Each character also has the ability to gain levels. Once 100 experience points have been collected, your character will grow stronger in a number of stats, including Hit Points, Strength, and Defense. However, each character can only power up to level 20. After this level has been reached, it almost seems like a waste using these characters because they will not grow in any way. Of course these units are the powerhouses on the field, but they will suck up all the kills and experience. This leaves your other units much weaker. Also, throughout the game, it is possible to have over 30 characters join your clan. However, you can only take about 12-15 on the field of battle. This means that you probably will never use certain characters that have joined your group. Because of this, experience points must be rationed off. This means that you still must use weaker characters in order to keep them alive. Players must not only think about which unit to attack through the rock, paper, scissor style of fighting, but experience points must also be considered. This adds even more depth and strategy into every move that you make. If you power up only a few characters, you will regret it later in the game.
Once a unit has grown to be level 10 or higher, a special item can be used to change the character into a more powerful form. For example, if an archer reaches level ten and uses a specific one-time use item, he can evolve to become a sniper. Snipers can use heavier bows and cause more damage. After a cavalier changes into a paladin, he can then use axes along with spears. The player should always keep an eye out for these rare upgrading items. Also, every item or weapon can only be used a certain number of times. After a weapon has been used to exhaustion, it will break. New weapons can either be found or purchased at shops.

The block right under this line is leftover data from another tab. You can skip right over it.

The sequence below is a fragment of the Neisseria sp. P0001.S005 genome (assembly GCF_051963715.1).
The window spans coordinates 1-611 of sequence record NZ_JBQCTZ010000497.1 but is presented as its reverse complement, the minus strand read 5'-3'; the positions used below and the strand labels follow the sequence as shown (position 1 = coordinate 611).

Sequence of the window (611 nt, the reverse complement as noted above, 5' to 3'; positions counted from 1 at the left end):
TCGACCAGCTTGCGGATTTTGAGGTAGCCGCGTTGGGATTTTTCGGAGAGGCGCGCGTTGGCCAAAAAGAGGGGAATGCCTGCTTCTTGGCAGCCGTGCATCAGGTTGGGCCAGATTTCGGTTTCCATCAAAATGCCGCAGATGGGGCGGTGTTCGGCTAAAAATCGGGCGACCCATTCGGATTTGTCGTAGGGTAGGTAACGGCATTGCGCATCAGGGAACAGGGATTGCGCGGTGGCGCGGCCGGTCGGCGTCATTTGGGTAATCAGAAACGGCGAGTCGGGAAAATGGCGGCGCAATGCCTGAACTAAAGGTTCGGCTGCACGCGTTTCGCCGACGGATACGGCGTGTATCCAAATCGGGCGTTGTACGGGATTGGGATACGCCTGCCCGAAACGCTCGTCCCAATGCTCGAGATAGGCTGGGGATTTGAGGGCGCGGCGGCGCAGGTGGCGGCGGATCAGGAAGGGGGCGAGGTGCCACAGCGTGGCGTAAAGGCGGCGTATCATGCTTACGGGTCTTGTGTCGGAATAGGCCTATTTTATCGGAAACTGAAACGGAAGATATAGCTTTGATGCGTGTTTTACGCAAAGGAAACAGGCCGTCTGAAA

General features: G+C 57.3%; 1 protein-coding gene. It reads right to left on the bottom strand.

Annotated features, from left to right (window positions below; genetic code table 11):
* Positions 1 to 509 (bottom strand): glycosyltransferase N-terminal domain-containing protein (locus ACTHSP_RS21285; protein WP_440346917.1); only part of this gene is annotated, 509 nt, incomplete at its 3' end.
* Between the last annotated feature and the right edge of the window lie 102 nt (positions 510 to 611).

Fire Emblem also uses a similar tile-sprite based form of graphics that Advance Wars did. While on the battlefield, each character takes up one tile on the grid. When a unit attacks another, a computer controlled cut scene appears. Each action that a character performs in these cut scenes is very fluid. If you don’t want to watch these close up battles, the player has the option to turn them off to speed up game play. The game features very detailed sprites in all aspects. The character models, environments, and backgrounds are very crisp and clean. The game even has a number of great tunes. Eventually, a music room will be unlocked and the game’s numerous music scores can be activated at any time.
The game does offer multiplayer support. Unfortunately, each player will need his own game pak. Up to four players can compete in a five-on-five battle royal. I would have liked to see a simple single-pak link option, but the multi-pak does bring a lot of depth.
If you were smart enough to pre-order the GameCube game Mario Kart Double Dash, you were treated to a disc that was filled with demos and extras. One of these extras is for Fire Emblem. If you own a GC to GBA link cable, Fire Emblem owners can unlock rare and exclusive items and weapons to their GBA game pak from the GC Mario Kart Double Dash demo disc. This extra feature is wonderful treat and serious Fire Emblem players will definitely appreciate it.
The bottom line is, if you liked Advance Wars, you will probably like Fire Emblem. Fire Emblem offers players a heavier story and a richer RPG feel. The grid based fighting is wonderful and addicting, but patience and carefully planning are required. Once your player has been killed, he will never come back unless you restart the entire level. This could mean replaying a level that you spent a good hour on. This is where patience and dedication come in. The game plays out in a linear fashion but many side quests can be taken if certain conditions are met. The graphics are very fluid and sound and music will please most ears. The multiplayer support feels a little restricting since every player will need a copy of the game but linking up your game pak to the Mario Kart demo disc adds some connectivity. Without a doubt, Fire Emblem is a solid game that RPG and tactics fan will love. Lets just hope that Nintendo and Intelligent systems sends the US more of these wonderful games that have been around since the days of NES.